Rosemary Rowe






Sixth in the Libertus Mystery Series
Headline Book Publishing, 2004
Reviewed by Joy Calderwood

Roman Britain, 187 A.D.

Libertus is a humble guest at a banquet given by his patron, Marcus Aurelius Septimus, personal representative of the governor of Britain. The guests of honor are Marcus’s co-rulers, Balbus and Praxus. Britain is well rid of Praxus when he dies in the vomitorium after dinner, but it is unfortunate indeed when Marcus is arrested for his murder. 

Libertus, Marcus’s freedman advisor, doesn’t have much chance to investigate the death before he, too, is on the run. Praxus’ brutal Guards are hunting for him, and it looks very much like they intend to kill him. More-or-less officially, he is wanted because he is closely connected to Marcus. Unofficially, the murder and destruction in the wake of the Guards’ hunt for Libertus looks like they are conducting a cover-up for the true killer.

Libertus undergoes a sudden decrease in intelligence and effectiveness in Book Six of this series. Desperation leads him to the Ghosts of Glevum, a band of beggars and thieves who barely manage to survive outside the town. The band has him over a barrel. Libertus doesn’t dare show his face to do any detecting; the only hope for himself, Marcus, and their families is if the Ghosts find answers to the questions Libertus can’t ask.

The most interesting section of the book is the part dominated by the Ghosts. Sosso, the dwarf leader, is a clever strategist who rules the group without question. Lercius has a crazed love of death and torture, but obeys Sosso. Cornovacus will steal anything, anywhere, from anyone. Parva is a marred prostitute, barely successful enough to stay alive. Other members of the band and their friends are mostly identified by description; they are intriguing descriptions, but when I read the section again later, several of their names still weren’t clear.

There is little historical evidence about life among the homeless castoffs of the Roman Empire, but references show that they did exist. Author Rosemary Rowe has done a believable job of deducing what life must have been like for them. Libertus’ time with the Ghosts is clothed in such authentic-seeming detail that we almost experience it with him. By contrast the wealthy Julia, Marcus’s wife, lacks the intense visuals that make the group of Ghosts stick in my mind. It seems to me that Rowe, feeling free to invent, was especially thorough in her imaginings, but tended to take the better-known life of the wealthy for granted. In general, Rowe’s research on Roman Britain explores every area she can think of, and she stuck to the facts as well as they are known when she fleshed this world out so successfully.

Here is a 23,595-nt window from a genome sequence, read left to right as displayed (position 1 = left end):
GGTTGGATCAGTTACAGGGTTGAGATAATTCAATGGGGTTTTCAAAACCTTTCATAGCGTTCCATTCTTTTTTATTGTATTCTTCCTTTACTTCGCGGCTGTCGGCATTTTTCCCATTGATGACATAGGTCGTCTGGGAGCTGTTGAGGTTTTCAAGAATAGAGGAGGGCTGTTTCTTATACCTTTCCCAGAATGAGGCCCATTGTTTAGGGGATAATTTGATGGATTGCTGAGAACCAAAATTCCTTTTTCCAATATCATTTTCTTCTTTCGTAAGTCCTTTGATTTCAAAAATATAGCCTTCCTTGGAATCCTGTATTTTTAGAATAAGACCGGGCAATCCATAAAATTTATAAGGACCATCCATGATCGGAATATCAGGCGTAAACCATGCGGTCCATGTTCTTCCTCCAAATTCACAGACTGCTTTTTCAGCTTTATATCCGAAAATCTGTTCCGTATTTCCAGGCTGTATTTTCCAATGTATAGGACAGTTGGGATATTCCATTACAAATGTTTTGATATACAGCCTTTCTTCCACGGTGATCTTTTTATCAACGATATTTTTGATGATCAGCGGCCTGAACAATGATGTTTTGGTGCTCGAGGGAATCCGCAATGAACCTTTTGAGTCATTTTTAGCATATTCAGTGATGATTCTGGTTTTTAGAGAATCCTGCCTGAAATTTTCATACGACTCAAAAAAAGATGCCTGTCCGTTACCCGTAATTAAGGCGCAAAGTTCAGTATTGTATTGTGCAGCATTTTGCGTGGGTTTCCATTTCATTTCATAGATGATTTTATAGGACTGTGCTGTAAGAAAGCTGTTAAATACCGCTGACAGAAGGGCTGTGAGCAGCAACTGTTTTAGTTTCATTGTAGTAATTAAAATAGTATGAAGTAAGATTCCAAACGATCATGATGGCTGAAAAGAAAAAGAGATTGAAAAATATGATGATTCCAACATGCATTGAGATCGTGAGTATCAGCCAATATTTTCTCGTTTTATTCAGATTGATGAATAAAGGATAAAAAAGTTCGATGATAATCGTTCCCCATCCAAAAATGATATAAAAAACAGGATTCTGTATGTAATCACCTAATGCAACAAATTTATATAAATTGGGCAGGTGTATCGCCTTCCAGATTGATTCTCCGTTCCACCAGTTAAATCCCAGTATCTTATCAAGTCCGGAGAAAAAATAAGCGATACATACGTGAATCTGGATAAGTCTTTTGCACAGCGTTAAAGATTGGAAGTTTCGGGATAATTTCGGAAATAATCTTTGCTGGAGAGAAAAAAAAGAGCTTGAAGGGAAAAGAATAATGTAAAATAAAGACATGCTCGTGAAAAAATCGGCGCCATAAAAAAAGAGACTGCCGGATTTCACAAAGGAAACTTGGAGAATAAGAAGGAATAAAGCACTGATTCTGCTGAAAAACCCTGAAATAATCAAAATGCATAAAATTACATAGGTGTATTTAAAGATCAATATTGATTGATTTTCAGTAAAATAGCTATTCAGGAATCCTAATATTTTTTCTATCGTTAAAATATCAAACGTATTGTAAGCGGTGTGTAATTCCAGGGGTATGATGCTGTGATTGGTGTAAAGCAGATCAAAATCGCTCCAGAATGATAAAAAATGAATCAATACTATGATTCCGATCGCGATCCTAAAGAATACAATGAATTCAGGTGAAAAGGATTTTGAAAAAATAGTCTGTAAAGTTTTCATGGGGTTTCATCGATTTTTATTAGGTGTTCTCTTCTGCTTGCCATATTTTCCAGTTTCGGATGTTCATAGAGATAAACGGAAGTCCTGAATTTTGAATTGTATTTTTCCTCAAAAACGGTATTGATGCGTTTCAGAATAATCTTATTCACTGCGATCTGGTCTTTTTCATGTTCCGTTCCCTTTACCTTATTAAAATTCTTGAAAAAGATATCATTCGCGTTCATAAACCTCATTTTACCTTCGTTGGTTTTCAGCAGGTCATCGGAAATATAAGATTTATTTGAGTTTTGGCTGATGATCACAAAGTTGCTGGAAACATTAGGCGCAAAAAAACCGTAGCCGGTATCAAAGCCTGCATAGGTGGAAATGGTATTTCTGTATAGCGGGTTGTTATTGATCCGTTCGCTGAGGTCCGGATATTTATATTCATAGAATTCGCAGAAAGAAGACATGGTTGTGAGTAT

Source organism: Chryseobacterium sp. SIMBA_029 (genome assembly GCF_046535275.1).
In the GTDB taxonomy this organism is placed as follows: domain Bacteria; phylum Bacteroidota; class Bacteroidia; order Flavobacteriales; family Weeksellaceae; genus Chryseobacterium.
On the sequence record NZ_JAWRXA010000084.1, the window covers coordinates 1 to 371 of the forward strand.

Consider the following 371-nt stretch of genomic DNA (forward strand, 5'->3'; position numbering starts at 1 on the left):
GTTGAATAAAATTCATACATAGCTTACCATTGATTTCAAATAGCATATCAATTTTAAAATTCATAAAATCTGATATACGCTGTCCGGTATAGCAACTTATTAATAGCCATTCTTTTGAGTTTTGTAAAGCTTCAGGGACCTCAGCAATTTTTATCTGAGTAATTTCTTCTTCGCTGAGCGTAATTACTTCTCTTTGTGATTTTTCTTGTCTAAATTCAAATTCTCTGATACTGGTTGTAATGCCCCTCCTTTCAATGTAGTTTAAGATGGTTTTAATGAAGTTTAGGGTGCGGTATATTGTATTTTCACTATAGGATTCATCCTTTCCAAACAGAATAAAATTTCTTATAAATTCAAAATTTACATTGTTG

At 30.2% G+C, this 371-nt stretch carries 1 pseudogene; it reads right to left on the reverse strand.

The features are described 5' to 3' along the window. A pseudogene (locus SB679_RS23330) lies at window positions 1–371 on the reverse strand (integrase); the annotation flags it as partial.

The series has made two marked changes during its first six books. With the first book, temptingly named THE GERMANICUS MOSAIC, Libertus is established as a freed slave now eking out a living as a professional mosaic maker. He resents the calls on his time by Marcus, a spoiled aristocrat whose high government position comes from prominent relatives. The two have a competitive relationship. In the third book, incorrectly named MURDER IN THE FORUM (none of the several murders occurs in a forum), Libertus and Marcus are suddenly friends, with a relationship of mutual dependence.

The second change has to do with the author’s apparent motivations. In MURDER IN THE FORUM, Rowe started what became a contest with herself. She began working hard to put Libertus into a worse crunch in each book than in the previous one. After the fourth book, THE CHARIOTS OF CALYX – the fascinating high point of the series with its vivid, individual characters – her interest in this challenge seems to have replaced her interest in mystery-solving. Libertus unwillingly finds himself up against the rich and powerful; at any moment he might be ground to death by the powers-that-be as he scrambles for truth and justice. You might be like me and prefer your mysteries to be human-interest detective puzzles instead of struggles for survival. In that case Book Five, THE LEGATUS MYSTERY, and THE GHOSTS OF GLEVUM would not be for you.

The worst, most corrupt official of them all during this time is the paranoid killer Emperor Commodus. The title of Book Seven is ENEMIES OF THE EMPIRE, released in Britain last month. I can feel another confrontation between Libertus and officialdom coming on.

August 2005 Review


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